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Old 5th June 2023, 02:20 PM   #112
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Originally Posted by Ziggurat View Post
Not in the northern hemisphere. It's a backwards C while waxing, and a forward C while waning.
Yes, I said it 100% backwards.

Why would hemisphere matter? The sun still rises in the east when you're in Australia, and sets in the west. The moon-sun-earth relationship doesn't get upended by hemisphere does it?
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Old 5th June 2023, 02:49 PM   #113
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Picture yourself looking at the moon in the Northern Hemisphere while standing on your head.
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Old 5th June 2023, 03:49 PM   #114
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I guess I wasn't totally aware that there is a difference between Julian Date and Julian Day. I think those terms (not the values) are actually used interchangeably. But when I went to an online calculator for today I got this:

A.D. 2023 June 5 22:30:26.0 2460101.437801

My paper calendar says it's Julian Day 156 (or 23-156, or 23156). I had to search and found the below article that explains it. The longer form is obviously more accurate for computing purposes. At least, until January 22, 3268 A.D. (or C.E., as it is becoming called in more common usage.)

Julian Day/Date info
Quote:
Julian date, also commonly called as Julian day, refers to the number of days passed since the beginning of a self-created cycle of 7980 years.
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Science is self-correcting.
Woo is self-contradicting.

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Old 6th June 2023, 02:43 PM   #115
Skeptic Ginger
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Originally Posted by Trebuchet View Post
I'm pretty sure it does not. And near the equator the terminator is going to be around horizontal, so it doesn't really work there either.
I just remember that the terminator moves from right to left, as we see it here in the north.
The Moon looks upside down south of the equator. I know, I've been there.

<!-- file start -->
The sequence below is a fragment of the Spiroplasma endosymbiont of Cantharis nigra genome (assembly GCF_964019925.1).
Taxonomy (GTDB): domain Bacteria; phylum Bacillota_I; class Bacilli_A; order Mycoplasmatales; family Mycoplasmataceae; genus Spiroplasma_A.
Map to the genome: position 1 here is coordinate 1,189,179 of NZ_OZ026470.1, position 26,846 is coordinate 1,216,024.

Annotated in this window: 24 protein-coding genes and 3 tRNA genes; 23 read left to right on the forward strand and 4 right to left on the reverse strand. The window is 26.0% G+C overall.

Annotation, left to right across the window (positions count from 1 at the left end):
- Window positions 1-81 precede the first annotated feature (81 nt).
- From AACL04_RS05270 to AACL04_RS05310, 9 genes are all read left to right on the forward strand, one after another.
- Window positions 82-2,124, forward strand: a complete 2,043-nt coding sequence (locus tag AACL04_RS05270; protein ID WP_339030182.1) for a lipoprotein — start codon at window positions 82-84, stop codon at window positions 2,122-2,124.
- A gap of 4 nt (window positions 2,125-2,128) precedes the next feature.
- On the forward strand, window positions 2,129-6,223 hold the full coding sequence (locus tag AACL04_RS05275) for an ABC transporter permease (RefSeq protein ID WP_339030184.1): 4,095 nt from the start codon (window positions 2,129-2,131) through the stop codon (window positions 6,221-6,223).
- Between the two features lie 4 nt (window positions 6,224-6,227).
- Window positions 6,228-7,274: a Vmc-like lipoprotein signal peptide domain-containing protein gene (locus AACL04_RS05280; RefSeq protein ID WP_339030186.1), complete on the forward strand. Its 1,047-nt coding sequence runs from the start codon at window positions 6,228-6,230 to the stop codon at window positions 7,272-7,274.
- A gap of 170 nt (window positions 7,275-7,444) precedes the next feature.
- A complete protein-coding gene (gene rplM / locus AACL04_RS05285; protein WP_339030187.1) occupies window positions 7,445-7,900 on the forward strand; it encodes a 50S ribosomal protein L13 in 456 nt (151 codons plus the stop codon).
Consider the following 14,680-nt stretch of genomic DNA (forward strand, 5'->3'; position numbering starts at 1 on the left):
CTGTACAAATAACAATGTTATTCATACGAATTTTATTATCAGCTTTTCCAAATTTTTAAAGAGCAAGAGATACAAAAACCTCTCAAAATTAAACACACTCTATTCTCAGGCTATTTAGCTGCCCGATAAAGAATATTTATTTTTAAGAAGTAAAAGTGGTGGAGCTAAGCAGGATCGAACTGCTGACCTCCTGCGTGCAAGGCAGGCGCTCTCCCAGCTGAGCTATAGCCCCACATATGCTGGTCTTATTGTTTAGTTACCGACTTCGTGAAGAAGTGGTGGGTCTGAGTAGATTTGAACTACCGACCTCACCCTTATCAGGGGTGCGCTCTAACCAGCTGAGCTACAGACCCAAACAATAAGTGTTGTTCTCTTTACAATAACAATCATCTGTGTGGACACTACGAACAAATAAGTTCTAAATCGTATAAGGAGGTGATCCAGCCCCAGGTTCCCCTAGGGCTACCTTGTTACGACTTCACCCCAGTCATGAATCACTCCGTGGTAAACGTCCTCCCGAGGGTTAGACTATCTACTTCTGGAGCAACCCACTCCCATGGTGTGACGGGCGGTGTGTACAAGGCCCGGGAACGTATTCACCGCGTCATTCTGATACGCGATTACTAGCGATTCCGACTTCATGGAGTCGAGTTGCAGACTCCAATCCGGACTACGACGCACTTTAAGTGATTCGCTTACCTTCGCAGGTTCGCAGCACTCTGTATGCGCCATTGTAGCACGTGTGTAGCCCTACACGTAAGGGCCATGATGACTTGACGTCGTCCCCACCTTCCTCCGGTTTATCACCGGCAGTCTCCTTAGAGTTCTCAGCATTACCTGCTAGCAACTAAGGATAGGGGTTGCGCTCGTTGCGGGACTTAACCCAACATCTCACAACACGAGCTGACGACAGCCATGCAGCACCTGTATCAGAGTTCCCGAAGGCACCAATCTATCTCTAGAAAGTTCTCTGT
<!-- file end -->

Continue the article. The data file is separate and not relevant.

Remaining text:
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Old 6th June 2023, 02:49 PM   #116
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I knew the magnetic north was wandering but I thought it was headed south. Turns out it's moving north and will end up in Siberia before it moves elsewhere (unless it turns back I guess). It's currently in the Northern Territories of Canada.

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Tyson goes on to explain the pole the compass points to is really magnetic south. I let all that go in then back out of my brain. I'll tackle it later.
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Old 6th June 2023, 03:04 PM   #117
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Originally Posted by Skeptic Ginger View Post
The Moon looks upside down south of the equator. I know, I've been there.
Is it kind of 'sideways' on the equator?
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Old 6th June 2023, 03:05 PM   #118
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Originally Posted by GlennB View Post
Is it kind of 'sideways' on the equator?
Actually, yes.
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Old 6th June 2023, 03:13 PM   #119
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And its waxing & waning phases would look like a bowl & a dome.
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Old 6th June 2023, 03:29 PM   #120
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Arrggh. The image I uploaded was too small. Has it always been this way? Anyway ... yeah